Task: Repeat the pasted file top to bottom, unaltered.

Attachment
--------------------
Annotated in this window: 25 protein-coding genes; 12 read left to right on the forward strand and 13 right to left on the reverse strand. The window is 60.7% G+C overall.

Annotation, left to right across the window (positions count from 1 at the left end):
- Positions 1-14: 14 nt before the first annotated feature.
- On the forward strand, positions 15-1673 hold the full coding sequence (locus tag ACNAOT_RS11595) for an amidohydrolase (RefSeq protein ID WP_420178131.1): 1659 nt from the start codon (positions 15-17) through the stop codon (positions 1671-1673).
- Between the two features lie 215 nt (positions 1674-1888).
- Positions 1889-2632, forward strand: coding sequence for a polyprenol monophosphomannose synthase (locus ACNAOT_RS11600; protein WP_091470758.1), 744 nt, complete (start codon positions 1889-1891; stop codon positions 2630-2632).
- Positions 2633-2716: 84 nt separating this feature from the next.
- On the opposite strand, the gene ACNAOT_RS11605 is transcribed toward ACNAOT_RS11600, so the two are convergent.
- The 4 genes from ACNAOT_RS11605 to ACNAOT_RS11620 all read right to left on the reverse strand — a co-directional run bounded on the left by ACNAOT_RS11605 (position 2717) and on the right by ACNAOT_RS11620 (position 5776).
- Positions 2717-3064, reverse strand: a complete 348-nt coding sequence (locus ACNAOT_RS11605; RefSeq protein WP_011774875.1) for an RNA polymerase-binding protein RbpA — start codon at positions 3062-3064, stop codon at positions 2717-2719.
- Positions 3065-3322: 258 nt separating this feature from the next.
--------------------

Annotated in this window: 25 protein-coding genes; 12 read left to right on the forward strand and 13 right to left on the reverse strand. The window is 60.7% G+C overall.

Annotation, left to right across the window (positions count from 1 at the left end):
- Positions 1-14: 14 nt before the first annotated feature.
- On the forward strand, positions 15-1673 hold the full coding sequence (locus tag ACNAOT_RS11595) for an amidohydrolase (RefSeq protein ID WP_420178131.1): 1659 nt from the start codon (positions 15-17) through the stop codon (positions 1671-1673).
- Between the two features lie 215 nt (positions 1674-1888).
- Positions 1889-2632, forward strand: coding sequence for a polyprenol monophosphomannose synthase (locus ACNAOT_RS11600; protein WP_091470758.1), 744 nt, complete (start codon positions 1889-1891; stop codon positions 2630-2632).
- Positions 2633-2716: 84 nt separating this feature from the next.
- On the opposite strand, the gene ACNAOT_RS11605 is transcribed toward ACNAOT_RS11600, so the two are convergent.
- The 4 genes from ACNAOT_RS11605 to ACNAOT_RS11620 all read right to left on the reverse strand — a co-directional run bounded on the left by ACNAOT_RS11605 (position 2717) and on the right by ACNAOT_RS11620 (position 5776).
- Positions 2717-3064, reverse strand: a complete 348-nt coding sequence (locus ACNAOT_RS11605; RefSeq protein WP_011774875.1) for an RNA polymerase-binding protein RbpA — start codon at positions 3062-3064, stop codon at positions 2717-2719.
- Positions 3065-3322: 258 nt separating this feature from the next.